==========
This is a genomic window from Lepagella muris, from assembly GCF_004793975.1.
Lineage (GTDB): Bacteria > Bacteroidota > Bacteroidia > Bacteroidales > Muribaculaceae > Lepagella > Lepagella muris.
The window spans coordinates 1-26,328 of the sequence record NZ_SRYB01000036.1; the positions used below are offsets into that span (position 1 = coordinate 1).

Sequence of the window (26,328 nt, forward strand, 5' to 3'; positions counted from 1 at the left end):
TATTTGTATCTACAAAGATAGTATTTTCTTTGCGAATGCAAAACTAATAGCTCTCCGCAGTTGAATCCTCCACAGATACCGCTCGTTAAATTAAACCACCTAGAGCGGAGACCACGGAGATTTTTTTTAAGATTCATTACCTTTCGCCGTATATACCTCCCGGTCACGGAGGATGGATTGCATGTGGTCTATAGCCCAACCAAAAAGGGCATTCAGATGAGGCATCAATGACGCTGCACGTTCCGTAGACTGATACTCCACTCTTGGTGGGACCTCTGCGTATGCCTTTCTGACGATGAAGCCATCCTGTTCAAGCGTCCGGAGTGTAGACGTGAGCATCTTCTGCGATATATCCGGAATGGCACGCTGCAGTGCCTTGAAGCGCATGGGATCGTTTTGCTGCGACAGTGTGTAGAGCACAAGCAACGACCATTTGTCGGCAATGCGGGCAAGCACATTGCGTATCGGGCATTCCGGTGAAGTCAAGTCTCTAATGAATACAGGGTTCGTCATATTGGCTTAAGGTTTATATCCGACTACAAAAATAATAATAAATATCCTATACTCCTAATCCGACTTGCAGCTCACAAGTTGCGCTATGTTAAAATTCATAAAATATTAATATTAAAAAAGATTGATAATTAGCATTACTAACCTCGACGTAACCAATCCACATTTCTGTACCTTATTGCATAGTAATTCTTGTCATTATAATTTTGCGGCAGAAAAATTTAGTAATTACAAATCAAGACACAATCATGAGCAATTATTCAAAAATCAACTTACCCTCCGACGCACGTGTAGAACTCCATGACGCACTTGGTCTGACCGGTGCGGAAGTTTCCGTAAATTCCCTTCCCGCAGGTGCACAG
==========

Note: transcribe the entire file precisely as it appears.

This is a genomic window from Lepagella muris, from assembly GCF_004793975.1.
Lineage (GTDB): Bacteria > Bacteroidota > Bacteroidia > Bacteroidales > Muribaculaceae > Lepagella > Lepagella muris.
The window spans coordinates 1-26,328 of the sequence record NZ_SRYB01000036.1; the positions used below are offsets into that span (position 1 = coordinate 1).

Sequence of the window (26,328 nt, forward strand, 5' to 3'; positions counted from 1 at the left end):
TATTTGTATCTACAAAGATAGTATTTTCTTTGCGAATGCAAAACTAATAGCTCTCCGCAGTTGAATCCTCCACAGATACCGCTCGTTAAATTAAACCACCTAGAGCGGAGACCACGGAGATTTTTTTTAAGATTCATTACCTTTCGCCGTATATACCTCCCGGTCACGGAGGATGGATTGCATGTGGTCTATAGCCCAACCAAAAAGGGCATTCAGATGAGGCATCAATGACGCTGCACGTTCCGTAGACTGATACTCCACTCTTGGTGGGACCTCTGCGTATGCCTTTCTGACGATGAAGCCATCCTGTTCAAGCGTCCGGAGTGTAGACGTGAGCATCTTCTGCGATATATCCGGAATGGCACGCTGCAGTGCCTTGAAGCGCATGGGATCGTTTTGCTGCGACAGTGTGTAGAGCACAAGCAACGACCATTTGTCGGCAATGCGGGCAAGCACATTGCGTATCGGGCATTCCGGTGAAGTCAAGTCTCTAATGAATACAGGGTTCGTCATATTGGCTTAAGGTTTATATCCGACTACAAAAATAATAATAAATATCCTATACTCCTAATCCGACTTGCAGCTCACAAGTTGCGCTATGTTAAAATTCATAAAATATTAATATTAAAAAAGATTGATAATTAGCATTACTAACCTCGACGTAACCAATCCACATTTCTGTACCTTATTGCATAGTAATTCTTGTCATTATAATTTTGCGGCAGAAAAATTTAGTAATTACAAATCAAGACACAATCATGAGCAATTATTCAAAAATCAACTTACCCTCCGACGCACGTGTAGAACTCCATGACGCACTTGGTCTGACCGGTGCGGAAGTTTCCGTAAATTCCCTTCCCGCAGGTGCACAG